Dr Ruth Murambadoro is a gender, peace and security scholar whose work has concentrated on understanding the intersecting realities that inform human interactions and the role of power in shaping, perpetuating or addressing disparities among population groups in Africa. Her research is grounded in decolonial thought and African feminism and she has conducted ethnographic field research in Zimbabwe, South Africa, Mozambique and Ghana, where she explored African mechanisms of resolving conflicts and their efficacy in meeting the justice needs of communities living on the margins.
She holds a DPhil in Political Sciences, an MA in Political Sciences, BA (Hons) International Relations and BPolSci all from the University of Pretoria, South Africa. Additionally, she has obtained postgraduate certificates in conflict management, African Thought Leadership, political psychology, post-conflict transitions, and international justice from the International Peace and Security Institute, the Thabo Mbeki Leadership Institute and the Central European University.
Murambadoro has served on the board of directors of the African Studies Association, USA as representative of the Emerging Scholars Network (2016-2018), and committee member of the Transformation Committee of the Faculty of Humanities at the University of Pretoria (2015-2018). Since 2011, she has been involved in various research projects, which were funded through the CODESRIA Collaborative Research Network, the African Peacebuilding Network, the Templeton Foundation, Irish Aid and the Social Science Research Council.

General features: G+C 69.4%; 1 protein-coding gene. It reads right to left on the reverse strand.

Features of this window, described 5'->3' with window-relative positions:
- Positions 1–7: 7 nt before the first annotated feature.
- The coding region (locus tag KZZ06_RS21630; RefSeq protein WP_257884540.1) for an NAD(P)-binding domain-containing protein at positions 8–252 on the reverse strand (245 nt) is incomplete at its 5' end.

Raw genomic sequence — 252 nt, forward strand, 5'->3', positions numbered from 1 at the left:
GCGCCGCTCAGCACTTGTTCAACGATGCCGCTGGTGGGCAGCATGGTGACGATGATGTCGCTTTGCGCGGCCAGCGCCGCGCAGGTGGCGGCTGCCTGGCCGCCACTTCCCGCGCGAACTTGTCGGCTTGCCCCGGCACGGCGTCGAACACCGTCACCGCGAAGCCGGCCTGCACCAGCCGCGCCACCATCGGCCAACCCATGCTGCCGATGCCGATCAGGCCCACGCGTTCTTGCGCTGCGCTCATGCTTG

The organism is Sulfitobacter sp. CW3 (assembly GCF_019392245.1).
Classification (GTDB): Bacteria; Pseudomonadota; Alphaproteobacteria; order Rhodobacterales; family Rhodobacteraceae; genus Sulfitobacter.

Her recognised work includes being shortlisted and a runner-up for the Africa Thesis Award under the African Studies Centre Leiden, Leiden University, Netherlands in 2015. She is a recipient of the Visiting Research Fellowship from the Centre of African Studies Cambridge (2019), the TWAS-DFG Cooperation Visits Award (2019/20), a Guest Researcher fellowship award from the Nordic Africa Institute (2020). Additionally, she was a recipient of the USA-based African Studies Association Presidential Fellowship Award (2015), a three-time recipient of the Next Generation Social Sciences in Africa Fellowship Award (2015-2018), a recipient of the African Pathways Doctoral Fellowship (2015-2017) under the National Institution for the Humanities and Social Sciences, and the Tuks Young Research Leader Award from the University of Pretoria (2017).
Some of her research has been published by Palgrave Macmillan, Rowman and Littlefield Publishers, CODESRIA, African Journal for Conflict Resolution, the Strategic Review of Southern Africa, OSSREA and Kujenga Amani to mention a few. Her current research is exploring women social movements and how networks of women provide avenues for healing, justice and peace, outside the auspices of the state, focusing on women in Zimbabwe who have encountered state-sanctioned violence and living under military rule for the past 40 years. She welcomes research supervision on topics related to women, transitional justice, gender justice, peacebuilding and politics of the Global South.